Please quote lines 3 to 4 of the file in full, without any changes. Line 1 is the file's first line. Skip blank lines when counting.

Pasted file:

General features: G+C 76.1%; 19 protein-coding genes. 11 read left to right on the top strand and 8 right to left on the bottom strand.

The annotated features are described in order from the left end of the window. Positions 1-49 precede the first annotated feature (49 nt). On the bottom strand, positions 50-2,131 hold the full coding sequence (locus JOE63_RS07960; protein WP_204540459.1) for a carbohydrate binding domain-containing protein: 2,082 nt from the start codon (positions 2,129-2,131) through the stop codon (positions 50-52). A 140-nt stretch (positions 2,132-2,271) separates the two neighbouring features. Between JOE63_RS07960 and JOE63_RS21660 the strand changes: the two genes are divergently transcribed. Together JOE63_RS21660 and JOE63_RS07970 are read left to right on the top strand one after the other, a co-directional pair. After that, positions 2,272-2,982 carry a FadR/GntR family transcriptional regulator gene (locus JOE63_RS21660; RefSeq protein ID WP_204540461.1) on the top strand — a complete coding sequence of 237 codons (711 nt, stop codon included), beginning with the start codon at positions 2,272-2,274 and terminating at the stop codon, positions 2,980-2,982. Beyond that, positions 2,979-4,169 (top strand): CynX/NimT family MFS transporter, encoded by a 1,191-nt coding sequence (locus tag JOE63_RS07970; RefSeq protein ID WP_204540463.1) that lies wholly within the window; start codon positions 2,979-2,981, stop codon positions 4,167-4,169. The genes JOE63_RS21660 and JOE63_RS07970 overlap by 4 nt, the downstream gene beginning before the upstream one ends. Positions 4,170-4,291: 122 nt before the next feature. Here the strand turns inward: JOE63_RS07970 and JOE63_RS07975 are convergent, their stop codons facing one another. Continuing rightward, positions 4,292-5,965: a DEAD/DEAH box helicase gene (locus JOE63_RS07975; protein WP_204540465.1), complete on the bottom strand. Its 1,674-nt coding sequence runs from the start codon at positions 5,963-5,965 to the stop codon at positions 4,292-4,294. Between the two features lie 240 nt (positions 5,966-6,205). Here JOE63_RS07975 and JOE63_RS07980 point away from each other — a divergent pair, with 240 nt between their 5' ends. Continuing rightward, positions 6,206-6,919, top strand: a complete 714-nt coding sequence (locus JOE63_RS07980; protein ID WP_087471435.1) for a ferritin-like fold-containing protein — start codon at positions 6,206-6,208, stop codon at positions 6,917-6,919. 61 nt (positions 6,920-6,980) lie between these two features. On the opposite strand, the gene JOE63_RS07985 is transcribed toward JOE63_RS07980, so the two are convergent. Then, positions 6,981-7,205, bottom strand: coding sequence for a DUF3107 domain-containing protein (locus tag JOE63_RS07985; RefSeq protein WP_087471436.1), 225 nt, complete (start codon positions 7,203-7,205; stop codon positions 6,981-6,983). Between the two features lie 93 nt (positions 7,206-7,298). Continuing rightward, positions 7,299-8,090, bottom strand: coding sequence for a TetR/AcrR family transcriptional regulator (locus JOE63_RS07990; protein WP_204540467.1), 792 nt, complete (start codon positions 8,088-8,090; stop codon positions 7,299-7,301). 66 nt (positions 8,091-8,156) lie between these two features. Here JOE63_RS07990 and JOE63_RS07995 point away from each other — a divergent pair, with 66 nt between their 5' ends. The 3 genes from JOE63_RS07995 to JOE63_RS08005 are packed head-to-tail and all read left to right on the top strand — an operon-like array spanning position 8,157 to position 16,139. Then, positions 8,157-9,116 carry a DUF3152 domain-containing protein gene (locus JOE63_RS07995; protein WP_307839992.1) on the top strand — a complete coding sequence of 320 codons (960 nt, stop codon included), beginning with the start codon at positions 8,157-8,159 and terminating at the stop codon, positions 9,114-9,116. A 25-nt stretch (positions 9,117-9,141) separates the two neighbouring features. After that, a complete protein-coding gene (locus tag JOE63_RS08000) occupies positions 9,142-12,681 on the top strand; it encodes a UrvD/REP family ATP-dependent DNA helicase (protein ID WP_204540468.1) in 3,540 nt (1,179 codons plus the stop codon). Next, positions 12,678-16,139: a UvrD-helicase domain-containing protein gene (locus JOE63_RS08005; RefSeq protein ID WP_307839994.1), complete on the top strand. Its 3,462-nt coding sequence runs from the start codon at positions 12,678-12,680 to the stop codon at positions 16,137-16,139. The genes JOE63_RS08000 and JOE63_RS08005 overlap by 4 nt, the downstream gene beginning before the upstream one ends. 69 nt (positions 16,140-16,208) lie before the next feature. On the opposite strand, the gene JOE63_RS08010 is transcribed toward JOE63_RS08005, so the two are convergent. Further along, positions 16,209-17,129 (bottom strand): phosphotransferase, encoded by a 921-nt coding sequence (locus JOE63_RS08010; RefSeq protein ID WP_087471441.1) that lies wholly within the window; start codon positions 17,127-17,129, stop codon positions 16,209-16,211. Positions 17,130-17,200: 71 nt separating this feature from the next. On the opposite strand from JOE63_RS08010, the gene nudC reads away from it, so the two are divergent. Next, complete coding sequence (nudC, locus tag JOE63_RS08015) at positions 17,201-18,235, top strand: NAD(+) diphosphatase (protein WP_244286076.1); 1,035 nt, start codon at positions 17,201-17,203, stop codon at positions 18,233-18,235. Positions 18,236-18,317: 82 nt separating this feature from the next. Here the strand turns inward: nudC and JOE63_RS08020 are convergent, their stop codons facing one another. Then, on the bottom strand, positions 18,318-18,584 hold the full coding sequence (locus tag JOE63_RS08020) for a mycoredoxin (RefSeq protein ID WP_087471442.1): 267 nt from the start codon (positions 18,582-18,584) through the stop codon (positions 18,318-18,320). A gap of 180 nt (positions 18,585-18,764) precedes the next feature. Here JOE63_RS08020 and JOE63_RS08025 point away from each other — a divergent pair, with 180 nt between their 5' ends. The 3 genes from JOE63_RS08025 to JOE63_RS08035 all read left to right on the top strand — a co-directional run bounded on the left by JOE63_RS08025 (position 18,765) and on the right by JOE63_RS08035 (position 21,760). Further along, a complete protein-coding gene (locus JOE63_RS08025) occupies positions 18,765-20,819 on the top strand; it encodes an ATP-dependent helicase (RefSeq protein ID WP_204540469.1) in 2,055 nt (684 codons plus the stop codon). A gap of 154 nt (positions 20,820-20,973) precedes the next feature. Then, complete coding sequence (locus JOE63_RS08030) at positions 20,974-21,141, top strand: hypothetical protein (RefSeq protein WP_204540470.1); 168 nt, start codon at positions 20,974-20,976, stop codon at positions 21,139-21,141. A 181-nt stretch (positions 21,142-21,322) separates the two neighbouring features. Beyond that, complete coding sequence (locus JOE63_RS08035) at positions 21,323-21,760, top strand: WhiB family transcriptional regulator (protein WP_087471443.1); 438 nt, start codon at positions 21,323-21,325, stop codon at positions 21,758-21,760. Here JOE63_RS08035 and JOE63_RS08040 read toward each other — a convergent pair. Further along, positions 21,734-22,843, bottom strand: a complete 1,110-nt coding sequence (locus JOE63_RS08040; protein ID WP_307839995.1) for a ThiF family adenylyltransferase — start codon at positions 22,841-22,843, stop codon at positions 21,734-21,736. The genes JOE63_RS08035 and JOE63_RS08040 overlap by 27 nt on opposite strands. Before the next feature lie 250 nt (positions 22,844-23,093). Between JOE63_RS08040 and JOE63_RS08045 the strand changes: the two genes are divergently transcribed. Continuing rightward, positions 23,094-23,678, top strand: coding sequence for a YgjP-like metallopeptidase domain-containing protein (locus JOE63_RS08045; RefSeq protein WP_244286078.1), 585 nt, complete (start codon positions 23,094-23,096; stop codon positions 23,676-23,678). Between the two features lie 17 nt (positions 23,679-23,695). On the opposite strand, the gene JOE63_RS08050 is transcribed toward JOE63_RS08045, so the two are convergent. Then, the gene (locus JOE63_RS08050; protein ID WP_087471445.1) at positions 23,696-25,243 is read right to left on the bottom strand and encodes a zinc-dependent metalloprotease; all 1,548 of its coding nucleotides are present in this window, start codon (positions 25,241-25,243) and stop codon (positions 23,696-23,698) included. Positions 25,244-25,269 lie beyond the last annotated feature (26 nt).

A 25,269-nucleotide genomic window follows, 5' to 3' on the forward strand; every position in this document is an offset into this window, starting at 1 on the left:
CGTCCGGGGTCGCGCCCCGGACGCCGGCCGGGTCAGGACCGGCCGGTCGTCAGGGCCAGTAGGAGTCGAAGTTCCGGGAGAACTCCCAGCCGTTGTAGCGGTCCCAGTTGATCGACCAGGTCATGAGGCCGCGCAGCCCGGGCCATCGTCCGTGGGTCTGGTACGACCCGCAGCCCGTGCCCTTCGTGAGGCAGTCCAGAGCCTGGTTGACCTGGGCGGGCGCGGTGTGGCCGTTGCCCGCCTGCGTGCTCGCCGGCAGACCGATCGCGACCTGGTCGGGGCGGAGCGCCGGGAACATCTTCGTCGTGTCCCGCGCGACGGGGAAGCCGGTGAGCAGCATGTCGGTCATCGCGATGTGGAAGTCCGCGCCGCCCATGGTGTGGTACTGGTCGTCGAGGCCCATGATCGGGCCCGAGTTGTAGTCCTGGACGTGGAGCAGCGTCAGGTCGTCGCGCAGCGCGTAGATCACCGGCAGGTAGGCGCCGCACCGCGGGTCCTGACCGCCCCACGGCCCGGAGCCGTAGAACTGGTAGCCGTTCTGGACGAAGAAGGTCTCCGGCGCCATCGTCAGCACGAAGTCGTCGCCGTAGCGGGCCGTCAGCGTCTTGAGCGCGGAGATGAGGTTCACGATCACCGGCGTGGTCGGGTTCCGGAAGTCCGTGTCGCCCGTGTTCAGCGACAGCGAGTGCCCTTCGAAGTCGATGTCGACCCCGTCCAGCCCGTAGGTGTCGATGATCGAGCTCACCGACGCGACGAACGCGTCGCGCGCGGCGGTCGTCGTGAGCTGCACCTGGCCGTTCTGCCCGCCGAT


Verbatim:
A 25,269-nucleotide genomic window follows, 5' to 3' on the forward strand; every position in this document is an offset into this window, starting at 1 on the left:
CGTCCGGGGTCGCGCCCCGGACGCCGGCCGGGTCAGGACCGGCCGGTCGTCAGGGCCAGTAGGAGTCGAAGTTCCGGGAGAACTCCCAGCCGTTGTAGCGGTCCCAGTTGATCGACCAGGTCATGAGGCCGCGCAGCCCGGGCCATCGTCCGTGGGTCTGGTACGACCCGCAGCCCGTGCCCTTCGTGAGGCAGTCCAGAGCCTGGTTGACCTGGGCGGGCGCGGTGTGGCCGTTGCCCGCCTGCGTGCTCGCCGGCAGACCGATCGCGACCTGGTCGGGGCGGAGCGCCGGGAACATCTTCGTCGTGTCCCGCGCGACGGGGAAGCCGGTGAGCAGCATGTCGGTCATCGCGATGTGGAAGTCCGCGCCGCCCATGGTGTGGTACTGGTCGTCGAGGCCCATGATCGGGCCCGAGTTGTAGTCCTGGACGTGGAGCAGCGTCAGGTCGTCGCGCAGCGCGTAGATCACCGGCAGGTAGGCGCCGCACCGCGGGTCCTGACCGCCCCACGGCCCGGAGCCGTAGAACTGGTAGCCGTTCTGGACGAAGAAGGTCTCCGGCGCCATCGTCAGCACGAAGTCGTCGCCGTAGCGGGCCGTCAGCGTCTTGAGCGCGGAGATGAGGTTCACGATCACCGGCGTGGTCGGGTTCCGGAAGTCCGTGTCGCCCGTGTTCAGCGACAGCGAGTGCCCTTCGAAGTCGATGTCGACCCCGTCCAGCCCGTAGGTGTCGATGATCGAGCTCACCGACGCGACGAACGCGTCGCGCGCGGCGGTCGTCGTGAGCTGCACCTGGCCGTTCTGCCCGCCGAT